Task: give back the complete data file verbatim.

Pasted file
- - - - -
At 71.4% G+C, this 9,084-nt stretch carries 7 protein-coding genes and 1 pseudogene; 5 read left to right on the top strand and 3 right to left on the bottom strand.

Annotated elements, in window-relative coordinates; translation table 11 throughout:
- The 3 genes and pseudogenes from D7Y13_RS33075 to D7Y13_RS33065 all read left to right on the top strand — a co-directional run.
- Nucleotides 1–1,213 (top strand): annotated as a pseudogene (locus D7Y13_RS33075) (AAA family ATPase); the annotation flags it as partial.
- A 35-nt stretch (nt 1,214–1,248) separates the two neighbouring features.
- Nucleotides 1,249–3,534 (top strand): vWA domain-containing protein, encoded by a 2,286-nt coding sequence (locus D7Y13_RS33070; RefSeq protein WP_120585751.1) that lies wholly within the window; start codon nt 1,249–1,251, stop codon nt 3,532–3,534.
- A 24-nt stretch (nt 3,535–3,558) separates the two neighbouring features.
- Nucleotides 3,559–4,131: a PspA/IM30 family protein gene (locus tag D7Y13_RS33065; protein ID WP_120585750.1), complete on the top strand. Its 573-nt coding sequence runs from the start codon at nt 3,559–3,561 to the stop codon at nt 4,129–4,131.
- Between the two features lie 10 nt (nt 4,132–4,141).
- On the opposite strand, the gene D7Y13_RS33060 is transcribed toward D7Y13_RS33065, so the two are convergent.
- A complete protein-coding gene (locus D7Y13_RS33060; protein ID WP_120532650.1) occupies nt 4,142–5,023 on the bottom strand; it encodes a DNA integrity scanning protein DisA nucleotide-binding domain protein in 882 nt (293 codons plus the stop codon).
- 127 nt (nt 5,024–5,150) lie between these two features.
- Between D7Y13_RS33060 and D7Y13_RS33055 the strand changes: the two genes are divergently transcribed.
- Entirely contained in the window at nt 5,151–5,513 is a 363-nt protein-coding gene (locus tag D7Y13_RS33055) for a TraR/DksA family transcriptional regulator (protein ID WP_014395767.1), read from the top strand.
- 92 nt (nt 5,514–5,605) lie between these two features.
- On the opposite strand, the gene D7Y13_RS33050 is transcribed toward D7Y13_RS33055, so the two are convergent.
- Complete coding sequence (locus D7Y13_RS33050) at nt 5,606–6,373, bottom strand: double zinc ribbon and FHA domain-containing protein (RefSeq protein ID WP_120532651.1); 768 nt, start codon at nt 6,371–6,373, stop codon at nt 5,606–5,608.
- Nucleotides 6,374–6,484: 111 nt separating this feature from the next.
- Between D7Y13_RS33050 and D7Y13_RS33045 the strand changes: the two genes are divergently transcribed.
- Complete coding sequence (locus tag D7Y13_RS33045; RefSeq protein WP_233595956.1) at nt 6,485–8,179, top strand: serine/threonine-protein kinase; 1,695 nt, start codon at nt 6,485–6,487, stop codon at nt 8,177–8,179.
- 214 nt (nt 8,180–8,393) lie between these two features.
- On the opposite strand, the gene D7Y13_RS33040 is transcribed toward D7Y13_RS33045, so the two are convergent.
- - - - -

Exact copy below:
At 71.4% G+C, this 9,084-nt stretch carries 7 protein-coding genes and 1 pseudogene; 5 read left to right on the top strand and 3 right to left on the bottom strand.

Annotated elements, in window-relative coordinates; translation table 11 throughout:
- The 3 genes and pseudogenes from D7Y13_RS33075 to D7Y13_RS33065 all read left to right on the top strand — a co-directional run.
- Nucleotides 1–1,213 (top strand): annotated as a pseudogene (locus D7Y13_RS33075) (AAA family ATPase); the annotation flags it as partial.
- A 35-nt stretch (nt 1,214–1,248) separates the two neighbouring features.
- Nucleotides 1,249–3,534 (top strand): vWA domain-containing protein, encoded by a 2,286-nt coding sequence (locus D7Y13_RS33070; RefSeq protein WP_120585751.1) that lies wholly within the window; start codon nt 1,249–1,251, stop codon nt 3,532–3,534.
- A 24-nt stretch (nt 3,535–3,558) separates the two neighbouring features.
- Nucleotides 3,559–4,131: a PspA/IM30 family protein gene (locus tag D7Y13_RS33065; protein ID WP_120585750.1), complete on the top strand. Its 573-nt coding sequence runs from the start codon at nt 3,559–3,561 to the stop codon at nt 4,129–4,131.
- Between the two features lie 10 nt (nt 4,132–4,141).
- On the opposite strand, the gene D7Y13_RS33060 is transcribed toward D7Y13_RS33065, so the two are convergent.
- A complete protein-coding gene (locus D7Y13_RS33060; protein ID WP_120532650.1) occupies nt 4,142–5,023 on the bottom strand; it encodes a DNA integrity scanning protein DisA nucleotide-binding domain protein in 882 nt (293 codons plus the stop codon).
- 127 nt (nt 5,024–5,150) lie between these two features.
- Between D7Y13_RS33060 and D7Y13_RS33055 the strand changes: the two genes are divergently transcribed.
- Entirely contained in the window at nt 5,151–5,513 is a 363-nt protein-coding gene (locus tag D7Y13_RS33055) for a TraR/DksA family transcriptional regulator (protein ID WP_014395767.1), read from the top strand.
- 92 nt (nt 5,514–5,605) lie between these two features.
- On the opposite strand, the gene D7Y13_RS33050 is transcribed toward D7Y13_RS33055, so the two are convergent.
- Complete coding sequence (locus D7Y13_RS33050) at nt 5,606–6,373, bottom strand: double zinc ribbon and FHA domain-containing protein (RefSeq protein ID WP_120532651.1); 768 nt, start codon at nt 6,371–6,373, stop codon at nt 5,606–5,608.
- Nucleotides 6,374–6,484: 111 nt separating this feature from the next.
- Between D7Y13_RS33050 and D7Y13_RS33045 the strand changes: the two genes are divergently transcribed.
- Complete coding sequence (locus tag D7Y13_RS33045; RefSeq protein WP_233595956.1) at nt 6,485–8,179, top strand: serine/threonine-protein kinase; 1,695 nt, start codon at nt 6,485–6,487, stop codon at nt 8,177–8,179.
- 214 nt (nt 8,180–8,393) lie between these two features.
- On the opposite strand, the gene D7Y13_RS33040 is transcribed toward D7Y13_RS33045, so the two are convergent.